S. Nageeb Ali
Penn State University
411 Kern Bldg.
University Park, PA 16802
Information about this author at RePEc
NBER Working Papers and Publications
|December 2019||Voluntary Disclosure and Personalized Pricing|
with , : w26592
A concern central to the economics of privacy is that firms may use consumer data to price discriminate. A common response is that consumers should have control over their data and the ability to choose how firms access it. Since firms draw inferences based on both the data seen as well as the consumer’s disclosure choices, the strategic implications of this proposal are unclear. We investigate whether such measures improve consumer welfare in monopolistic and competitive environments. We find that consumer control can guarantee gains for every consumer type relative to both perfect price discrimination and no personalized pricing. This result is driven by two ideas. First, consumers can use disclosure to amplify competition between firms. Second, consumers can share information that induc...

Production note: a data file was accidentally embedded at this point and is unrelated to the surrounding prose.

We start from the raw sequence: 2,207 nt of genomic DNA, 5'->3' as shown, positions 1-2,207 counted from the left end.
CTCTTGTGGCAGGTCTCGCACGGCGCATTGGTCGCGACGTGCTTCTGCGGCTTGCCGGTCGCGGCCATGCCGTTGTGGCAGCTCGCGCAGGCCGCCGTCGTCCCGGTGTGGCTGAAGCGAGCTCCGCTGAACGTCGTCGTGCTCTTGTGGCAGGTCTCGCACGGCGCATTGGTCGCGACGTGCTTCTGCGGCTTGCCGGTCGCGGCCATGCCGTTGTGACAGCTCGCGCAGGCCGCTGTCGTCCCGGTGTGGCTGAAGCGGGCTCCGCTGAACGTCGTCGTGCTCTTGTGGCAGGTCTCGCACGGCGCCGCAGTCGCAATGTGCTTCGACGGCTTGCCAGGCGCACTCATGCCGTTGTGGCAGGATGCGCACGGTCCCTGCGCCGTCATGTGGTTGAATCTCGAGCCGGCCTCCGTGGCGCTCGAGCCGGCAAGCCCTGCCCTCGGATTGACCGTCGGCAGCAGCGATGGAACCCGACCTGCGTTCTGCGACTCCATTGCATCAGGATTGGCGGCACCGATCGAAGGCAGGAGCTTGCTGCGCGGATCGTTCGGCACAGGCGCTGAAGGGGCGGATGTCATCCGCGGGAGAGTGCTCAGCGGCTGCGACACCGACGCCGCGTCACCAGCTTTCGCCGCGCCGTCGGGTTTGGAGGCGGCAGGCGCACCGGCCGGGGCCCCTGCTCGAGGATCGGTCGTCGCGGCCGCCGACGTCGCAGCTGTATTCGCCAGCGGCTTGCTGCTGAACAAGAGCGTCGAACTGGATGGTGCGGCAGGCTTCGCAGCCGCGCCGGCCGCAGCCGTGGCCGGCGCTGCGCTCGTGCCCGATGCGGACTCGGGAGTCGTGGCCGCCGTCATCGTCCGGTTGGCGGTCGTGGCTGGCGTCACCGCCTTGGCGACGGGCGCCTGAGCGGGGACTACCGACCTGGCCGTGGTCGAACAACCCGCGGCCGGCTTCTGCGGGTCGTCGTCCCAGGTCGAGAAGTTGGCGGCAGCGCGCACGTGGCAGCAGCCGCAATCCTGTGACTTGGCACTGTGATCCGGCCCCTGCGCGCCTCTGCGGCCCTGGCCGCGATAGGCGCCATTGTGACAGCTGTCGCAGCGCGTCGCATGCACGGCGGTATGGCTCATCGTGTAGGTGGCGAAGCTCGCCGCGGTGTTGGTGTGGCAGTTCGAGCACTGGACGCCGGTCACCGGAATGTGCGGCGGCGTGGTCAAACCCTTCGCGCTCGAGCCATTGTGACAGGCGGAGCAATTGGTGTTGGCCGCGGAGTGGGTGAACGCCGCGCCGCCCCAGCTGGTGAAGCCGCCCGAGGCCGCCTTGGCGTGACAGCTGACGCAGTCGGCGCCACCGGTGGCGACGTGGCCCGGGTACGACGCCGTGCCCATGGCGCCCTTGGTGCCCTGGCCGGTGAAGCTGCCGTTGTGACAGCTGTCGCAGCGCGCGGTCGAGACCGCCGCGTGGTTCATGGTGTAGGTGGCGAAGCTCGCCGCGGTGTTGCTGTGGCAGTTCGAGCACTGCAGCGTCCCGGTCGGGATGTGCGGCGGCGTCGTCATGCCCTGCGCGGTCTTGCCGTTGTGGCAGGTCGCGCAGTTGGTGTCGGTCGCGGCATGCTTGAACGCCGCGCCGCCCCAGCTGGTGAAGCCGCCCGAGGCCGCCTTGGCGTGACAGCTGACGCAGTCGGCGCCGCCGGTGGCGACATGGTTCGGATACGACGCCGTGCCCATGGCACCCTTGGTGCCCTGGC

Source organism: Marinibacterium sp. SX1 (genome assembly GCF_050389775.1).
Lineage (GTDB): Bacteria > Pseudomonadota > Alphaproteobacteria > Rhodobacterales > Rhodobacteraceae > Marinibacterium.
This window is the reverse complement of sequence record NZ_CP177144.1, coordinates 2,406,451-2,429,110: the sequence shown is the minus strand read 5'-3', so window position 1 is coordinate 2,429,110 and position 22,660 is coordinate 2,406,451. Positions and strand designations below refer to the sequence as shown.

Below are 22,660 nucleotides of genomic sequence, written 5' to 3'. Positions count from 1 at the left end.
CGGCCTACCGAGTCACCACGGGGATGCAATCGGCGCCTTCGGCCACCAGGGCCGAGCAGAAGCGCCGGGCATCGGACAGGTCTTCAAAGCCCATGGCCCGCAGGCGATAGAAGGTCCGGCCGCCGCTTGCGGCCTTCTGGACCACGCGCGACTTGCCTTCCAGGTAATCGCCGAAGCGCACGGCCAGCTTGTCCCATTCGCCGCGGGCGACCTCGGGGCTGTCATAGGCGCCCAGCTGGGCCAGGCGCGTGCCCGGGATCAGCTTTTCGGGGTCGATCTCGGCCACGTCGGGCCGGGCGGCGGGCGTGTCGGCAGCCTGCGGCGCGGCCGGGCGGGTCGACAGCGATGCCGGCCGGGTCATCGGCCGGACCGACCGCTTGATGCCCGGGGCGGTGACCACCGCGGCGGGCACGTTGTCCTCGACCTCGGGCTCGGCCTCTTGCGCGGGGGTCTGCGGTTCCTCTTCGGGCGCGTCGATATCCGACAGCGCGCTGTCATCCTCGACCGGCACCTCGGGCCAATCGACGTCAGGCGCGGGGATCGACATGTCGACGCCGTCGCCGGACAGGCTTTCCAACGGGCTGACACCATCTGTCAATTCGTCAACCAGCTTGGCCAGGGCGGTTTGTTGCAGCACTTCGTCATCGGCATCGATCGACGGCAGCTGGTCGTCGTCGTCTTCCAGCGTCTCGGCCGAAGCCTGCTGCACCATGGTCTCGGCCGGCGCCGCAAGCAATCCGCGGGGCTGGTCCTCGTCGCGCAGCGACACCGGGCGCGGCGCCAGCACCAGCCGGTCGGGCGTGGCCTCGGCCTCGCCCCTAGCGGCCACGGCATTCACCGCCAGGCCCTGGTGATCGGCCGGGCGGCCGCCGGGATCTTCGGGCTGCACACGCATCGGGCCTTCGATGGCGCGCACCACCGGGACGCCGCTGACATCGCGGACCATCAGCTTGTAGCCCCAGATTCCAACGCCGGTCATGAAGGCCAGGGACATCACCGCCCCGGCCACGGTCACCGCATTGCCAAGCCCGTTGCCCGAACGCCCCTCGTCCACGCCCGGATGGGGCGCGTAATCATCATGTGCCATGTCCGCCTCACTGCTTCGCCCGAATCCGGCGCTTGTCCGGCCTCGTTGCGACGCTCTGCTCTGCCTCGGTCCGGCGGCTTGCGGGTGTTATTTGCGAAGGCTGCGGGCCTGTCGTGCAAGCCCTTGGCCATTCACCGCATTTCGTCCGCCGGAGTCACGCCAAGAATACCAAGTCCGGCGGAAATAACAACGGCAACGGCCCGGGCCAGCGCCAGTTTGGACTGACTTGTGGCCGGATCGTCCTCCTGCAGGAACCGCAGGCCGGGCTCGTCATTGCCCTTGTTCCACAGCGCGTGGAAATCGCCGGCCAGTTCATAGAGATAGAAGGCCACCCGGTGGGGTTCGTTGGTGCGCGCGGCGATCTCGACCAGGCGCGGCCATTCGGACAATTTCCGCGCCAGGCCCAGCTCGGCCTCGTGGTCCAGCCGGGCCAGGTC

|April 2016||Image Versus Information: Changing Societal Norms and Optimal Privacy|
with : w22203
We analyze the costs and benefits of using social image to foster virtuous behavior. A Principal seeks to motivate reputation-conscious agents to supply a public good. Each agent chooses how much to contribute based on his own mix of public-spiritedness, private signal about the value of the public good, and reputational concern for appearing prosocial. By making individual behavior more visible to the community the Principal can amplify reputational payoffs, thereby reducing free-riding at low cost. Because societal preferences constantly evolve, however, she knows only imperfectly both the social value of the public good (which matters for choosing her own investment, matching rate or legal policy) and the importance attached by agents to social esteem and sanctions. Increasing publicity...
Published: S. Nageeb Ali & Roland Bénabou, 2020. "Image versus Information: Changing Societal Norms and Optimal Privacy," American Economic Journal: Microeconomics, vol 12(3), pages 116-164.